by Christine Berglund
There is a terrifying threat of horticultural calamity that has local gardeners living in constant and serious dread.
We hesitate to breathe the name because of the doom it portends. We call it RRD, short for the cursed “Rose Rosette Disease” that strikes terror into the hearts of rose growers. It is a death sentence to an infected rose bush. There is no cure.
Originally introduced by Iowa State University to combat the proliferation of the pest plant Multiflora Rose, it has now escaped into cultivated varieties. The popular Knockout Rose is highly susceptible to the disease, spread by mites. Once the plant is infected, RRD spreads quickly, even to the roots.
There is a wall of these gorgeous beauties along my front walk, covered with bright red double blooms. It’s a constant delight throughout the season.
This spring, however, I was alarmed to find a cluster of very red, very spindly new stems with distorted leaves on one of the plants, smack dab in the middle of this row of nine bushes.
This pattern is what gives Rose Rosette Disease the nickname “Witch’s Broom.” I snapped a photo, shared it with some experts, and then, with a heart as painfully curled and distorted as my rose’s leaves, I dolefully concluded that RRD had struck.
I couldn’t bear to see a hole in this hedge of 7-foot tall shrubs, so I took the cowardly way out. The entire branch was removed, but not the plant.
Then the waiting began, and the watching. Every new piece of growth caused a quickening of my pulse as I held my breath to inspect it.
Meanwhile, RRD was spreading. More reports surfaced and more anguished garden friends were removing their beloved plants. Fear had gripped our gardening community as family heirloom plants were lost to the ravages of Witch’s Broom. Some gardeners did as I did, taking out only the suspicious canes; others took a safer route and removed and burned the whole plant, root and all.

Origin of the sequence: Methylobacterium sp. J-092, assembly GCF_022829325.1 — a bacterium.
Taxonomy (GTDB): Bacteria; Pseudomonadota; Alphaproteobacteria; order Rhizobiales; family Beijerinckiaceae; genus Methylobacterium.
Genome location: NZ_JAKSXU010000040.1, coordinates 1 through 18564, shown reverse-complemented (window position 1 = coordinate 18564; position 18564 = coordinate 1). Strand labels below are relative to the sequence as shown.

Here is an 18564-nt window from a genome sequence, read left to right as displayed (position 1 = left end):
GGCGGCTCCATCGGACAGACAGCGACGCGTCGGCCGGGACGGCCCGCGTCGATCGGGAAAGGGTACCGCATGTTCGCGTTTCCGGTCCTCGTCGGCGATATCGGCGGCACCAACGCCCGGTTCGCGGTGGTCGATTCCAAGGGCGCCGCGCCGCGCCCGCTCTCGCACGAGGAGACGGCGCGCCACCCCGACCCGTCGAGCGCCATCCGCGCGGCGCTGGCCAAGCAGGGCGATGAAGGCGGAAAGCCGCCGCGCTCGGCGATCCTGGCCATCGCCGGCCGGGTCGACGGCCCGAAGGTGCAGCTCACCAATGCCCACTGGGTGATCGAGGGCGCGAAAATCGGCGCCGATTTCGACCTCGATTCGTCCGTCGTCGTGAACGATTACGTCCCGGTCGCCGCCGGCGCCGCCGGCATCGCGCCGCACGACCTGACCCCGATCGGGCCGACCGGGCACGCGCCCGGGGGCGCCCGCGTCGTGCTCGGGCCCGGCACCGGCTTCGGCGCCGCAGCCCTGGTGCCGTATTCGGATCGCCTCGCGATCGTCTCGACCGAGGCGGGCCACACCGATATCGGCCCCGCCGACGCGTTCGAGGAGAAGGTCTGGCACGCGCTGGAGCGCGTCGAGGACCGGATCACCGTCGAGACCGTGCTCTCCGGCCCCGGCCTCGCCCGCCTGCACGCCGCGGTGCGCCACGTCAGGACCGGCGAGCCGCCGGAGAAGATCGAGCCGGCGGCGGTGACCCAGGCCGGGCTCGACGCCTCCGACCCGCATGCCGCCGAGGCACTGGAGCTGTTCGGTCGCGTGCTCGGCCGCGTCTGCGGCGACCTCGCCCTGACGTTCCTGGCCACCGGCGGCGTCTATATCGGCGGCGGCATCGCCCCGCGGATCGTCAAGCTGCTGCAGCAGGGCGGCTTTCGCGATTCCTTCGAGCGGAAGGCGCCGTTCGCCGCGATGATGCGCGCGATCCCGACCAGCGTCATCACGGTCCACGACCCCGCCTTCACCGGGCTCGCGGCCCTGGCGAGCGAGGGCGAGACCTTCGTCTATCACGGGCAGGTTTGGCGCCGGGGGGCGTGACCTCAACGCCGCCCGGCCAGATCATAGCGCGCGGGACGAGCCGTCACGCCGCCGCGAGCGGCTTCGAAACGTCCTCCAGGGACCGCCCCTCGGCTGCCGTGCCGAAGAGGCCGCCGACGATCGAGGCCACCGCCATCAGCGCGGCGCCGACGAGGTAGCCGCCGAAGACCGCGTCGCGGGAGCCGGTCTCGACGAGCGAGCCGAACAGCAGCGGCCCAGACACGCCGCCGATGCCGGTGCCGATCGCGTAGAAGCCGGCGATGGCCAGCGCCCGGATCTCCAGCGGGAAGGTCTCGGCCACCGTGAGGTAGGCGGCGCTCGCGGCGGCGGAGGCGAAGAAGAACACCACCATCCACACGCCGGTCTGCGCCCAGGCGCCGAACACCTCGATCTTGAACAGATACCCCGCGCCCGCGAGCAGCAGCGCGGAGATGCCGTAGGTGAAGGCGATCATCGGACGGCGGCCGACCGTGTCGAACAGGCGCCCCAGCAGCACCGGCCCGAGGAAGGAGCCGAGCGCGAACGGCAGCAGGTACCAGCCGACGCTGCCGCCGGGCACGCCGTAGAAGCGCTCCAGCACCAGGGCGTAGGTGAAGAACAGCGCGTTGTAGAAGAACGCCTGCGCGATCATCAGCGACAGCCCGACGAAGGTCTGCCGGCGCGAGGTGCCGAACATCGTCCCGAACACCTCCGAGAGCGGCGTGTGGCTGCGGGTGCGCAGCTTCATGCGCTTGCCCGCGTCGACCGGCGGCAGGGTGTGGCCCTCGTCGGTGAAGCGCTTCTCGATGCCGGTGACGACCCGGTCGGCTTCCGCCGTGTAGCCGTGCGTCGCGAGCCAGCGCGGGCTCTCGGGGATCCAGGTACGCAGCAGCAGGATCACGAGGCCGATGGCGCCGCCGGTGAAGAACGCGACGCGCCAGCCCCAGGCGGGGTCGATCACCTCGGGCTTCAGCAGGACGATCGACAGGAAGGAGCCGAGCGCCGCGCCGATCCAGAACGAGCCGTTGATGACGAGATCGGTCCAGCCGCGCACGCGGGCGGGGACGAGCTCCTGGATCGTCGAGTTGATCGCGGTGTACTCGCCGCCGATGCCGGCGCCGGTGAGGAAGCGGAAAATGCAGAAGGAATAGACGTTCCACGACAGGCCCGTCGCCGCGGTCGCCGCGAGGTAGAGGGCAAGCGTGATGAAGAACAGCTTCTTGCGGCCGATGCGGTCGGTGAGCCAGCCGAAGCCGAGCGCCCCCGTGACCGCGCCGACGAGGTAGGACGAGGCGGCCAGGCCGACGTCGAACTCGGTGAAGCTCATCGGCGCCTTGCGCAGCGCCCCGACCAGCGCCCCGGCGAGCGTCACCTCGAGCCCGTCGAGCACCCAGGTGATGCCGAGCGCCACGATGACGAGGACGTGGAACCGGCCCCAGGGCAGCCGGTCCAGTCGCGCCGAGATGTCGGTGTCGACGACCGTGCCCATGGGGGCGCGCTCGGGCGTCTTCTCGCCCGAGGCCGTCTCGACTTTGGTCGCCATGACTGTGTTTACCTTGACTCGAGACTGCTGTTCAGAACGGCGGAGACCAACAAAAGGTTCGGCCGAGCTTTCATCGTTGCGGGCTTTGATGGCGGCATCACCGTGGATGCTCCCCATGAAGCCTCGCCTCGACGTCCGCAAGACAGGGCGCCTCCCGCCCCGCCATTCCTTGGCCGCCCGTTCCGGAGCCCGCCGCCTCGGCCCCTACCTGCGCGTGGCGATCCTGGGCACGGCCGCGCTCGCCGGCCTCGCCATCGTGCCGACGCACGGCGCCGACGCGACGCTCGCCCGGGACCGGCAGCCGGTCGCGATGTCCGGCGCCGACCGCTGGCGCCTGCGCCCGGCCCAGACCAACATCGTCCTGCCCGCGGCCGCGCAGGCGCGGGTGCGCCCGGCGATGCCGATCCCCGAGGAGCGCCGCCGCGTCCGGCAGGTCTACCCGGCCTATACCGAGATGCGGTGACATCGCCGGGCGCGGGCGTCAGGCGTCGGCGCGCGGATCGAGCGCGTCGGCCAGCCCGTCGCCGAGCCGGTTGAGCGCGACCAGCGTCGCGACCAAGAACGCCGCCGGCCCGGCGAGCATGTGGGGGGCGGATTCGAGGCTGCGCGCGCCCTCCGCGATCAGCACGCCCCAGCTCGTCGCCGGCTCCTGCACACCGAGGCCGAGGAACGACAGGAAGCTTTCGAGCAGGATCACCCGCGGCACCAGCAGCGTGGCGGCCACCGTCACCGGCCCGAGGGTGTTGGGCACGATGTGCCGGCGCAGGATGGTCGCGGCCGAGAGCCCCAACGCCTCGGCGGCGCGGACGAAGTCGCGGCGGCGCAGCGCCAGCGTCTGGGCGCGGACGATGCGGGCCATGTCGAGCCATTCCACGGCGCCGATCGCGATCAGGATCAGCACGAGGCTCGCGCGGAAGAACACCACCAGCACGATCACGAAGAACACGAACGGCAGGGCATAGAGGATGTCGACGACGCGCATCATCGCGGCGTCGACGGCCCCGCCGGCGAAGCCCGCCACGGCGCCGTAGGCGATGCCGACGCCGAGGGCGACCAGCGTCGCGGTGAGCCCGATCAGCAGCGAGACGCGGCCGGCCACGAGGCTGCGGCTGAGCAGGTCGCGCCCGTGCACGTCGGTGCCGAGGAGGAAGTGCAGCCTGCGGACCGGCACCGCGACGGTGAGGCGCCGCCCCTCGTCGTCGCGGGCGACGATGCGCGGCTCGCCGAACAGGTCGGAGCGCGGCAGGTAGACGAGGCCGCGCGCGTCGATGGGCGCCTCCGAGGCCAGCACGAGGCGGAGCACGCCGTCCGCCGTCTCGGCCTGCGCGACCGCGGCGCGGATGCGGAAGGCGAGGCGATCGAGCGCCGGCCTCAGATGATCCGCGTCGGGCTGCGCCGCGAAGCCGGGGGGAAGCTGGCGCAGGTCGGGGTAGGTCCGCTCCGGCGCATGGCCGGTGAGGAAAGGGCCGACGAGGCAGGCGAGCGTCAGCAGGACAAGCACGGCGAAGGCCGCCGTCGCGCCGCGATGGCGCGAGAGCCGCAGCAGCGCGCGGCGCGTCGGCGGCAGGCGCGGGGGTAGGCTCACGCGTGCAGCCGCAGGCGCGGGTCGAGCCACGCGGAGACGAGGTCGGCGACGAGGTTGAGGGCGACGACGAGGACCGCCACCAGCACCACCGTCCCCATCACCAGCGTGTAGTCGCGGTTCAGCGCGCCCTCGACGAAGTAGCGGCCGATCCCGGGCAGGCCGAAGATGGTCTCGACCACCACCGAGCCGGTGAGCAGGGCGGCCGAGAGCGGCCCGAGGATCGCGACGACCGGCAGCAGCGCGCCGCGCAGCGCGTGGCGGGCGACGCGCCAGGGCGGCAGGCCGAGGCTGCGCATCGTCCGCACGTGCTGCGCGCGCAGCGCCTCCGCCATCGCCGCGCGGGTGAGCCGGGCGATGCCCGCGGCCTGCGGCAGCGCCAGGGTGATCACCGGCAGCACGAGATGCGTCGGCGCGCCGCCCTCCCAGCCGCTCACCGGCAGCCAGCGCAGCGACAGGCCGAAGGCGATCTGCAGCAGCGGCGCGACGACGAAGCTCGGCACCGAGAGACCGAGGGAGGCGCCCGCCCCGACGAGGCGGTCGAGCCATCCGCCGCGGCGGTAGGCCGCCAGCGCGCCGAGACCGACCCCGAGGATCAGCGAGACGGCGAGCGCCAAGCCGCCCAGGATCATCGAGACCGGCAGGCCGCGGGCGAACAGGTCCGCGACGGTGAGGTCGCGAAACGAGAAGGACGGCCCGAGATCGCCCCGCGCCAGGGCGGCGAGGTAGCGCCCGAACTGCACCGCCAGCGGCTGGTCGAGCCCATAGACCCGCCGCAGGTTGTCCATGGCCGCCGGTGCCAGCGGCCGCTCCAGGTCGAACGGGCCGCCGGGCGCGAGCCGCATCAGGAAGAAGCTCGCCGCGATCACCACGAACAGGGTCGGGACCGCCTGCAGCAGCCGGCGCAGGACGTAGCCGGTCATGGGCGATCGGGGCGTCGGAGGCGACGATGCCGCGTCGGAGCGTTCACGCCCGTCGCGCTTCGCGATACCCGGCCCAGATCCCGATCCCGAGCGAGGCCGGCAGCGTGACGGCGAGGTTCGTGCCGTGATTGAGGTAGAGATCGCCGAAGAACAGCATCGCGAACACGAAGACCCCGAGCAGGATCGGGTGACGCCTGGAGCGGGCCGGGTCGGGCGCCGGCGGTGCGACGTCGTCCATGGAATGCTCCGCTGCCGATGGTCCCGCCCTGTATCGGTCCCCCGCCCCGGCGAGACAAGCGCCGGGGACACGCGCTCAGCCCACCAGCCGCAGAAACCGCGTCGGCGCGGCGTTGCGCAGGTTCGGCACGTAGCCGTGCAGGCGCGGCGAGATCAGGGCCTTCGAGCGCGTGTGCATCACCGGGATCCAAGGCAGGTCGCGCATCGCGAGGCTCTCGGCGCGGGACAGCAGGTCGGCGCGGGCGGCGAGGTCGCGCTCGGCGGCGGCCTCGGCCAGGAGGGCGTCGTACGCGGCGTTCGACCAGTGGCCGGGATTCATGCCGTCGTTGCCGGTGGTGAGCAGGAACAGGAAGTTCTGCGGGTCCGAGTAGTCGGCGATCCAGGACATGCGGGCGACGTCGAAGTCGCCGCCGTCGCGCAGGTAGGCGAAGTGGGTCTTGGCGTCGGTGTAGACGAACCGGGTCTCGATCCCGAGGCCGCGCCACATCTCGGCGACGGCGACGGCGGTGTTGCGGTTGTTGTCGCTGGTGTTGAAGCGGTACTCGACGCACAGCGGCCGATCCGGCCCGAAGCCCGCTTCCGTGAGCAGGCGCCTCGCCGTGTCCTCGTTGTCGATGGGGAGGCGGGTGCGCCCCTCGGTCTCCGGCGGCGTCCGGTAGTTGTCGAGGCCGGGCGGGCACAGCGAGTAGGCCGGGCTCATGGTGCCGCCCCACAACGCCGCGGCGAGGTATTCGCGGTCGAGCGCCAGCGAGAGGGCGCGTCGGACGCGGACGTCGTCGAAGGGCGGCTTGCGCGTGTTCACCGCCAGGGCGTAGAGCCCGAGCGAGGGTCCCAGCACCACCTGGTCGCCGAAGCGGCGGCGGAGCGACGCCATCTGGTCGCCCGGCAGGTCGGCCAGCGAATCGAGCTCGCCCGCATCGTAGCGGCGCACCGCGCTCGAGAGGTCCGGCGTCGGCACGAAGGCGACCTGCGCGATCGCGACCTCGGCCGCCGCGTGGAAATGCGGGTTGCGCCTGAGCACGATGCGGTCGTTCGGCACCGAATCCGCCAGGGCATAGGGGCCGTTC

Fear will make different people react differently. Only time will tell if I took the right approach.
In our lives, God does not want us to be fearful, but to have faith.
While I have to admit I am concerned, I am not as distraught about my roses as it may appear. After all, they will all be burned up along with this world. It is a temporary, beautiful, but sometimes scary place to live until we reach our eternal destination.
The truth is that there are scarier things going on all around me that I am much more concerned about, and I struggle not to be fearful. I am a natural worrier, although I know deep down that worry defies all logic.
The friend with cancer, the young couple with marital problems, the little girl with a brain tumor; these are the things that keep me up at night, not my roses. I worry about my family, with the usual “Mom type” fears. You know them.
The good news is that God tells us not to be fearful, and he tells us how to do it.
“Casting all your anxiety on him, because he cares for you” (1 Peter 5:7, NASB).
A fearful, worrying spirit is not following this command!
I don’t yet know the fate of my Double Knockout Roses. Whatever happens to my roses, I will still tend my garden. Whatever happens in our lives, will we still trust our Father?
“Do not be afraid, little flock; for the Father has chosen gladly to give you the kingdom” (Luke 12:32).
“I ain’t skeered.” Are you?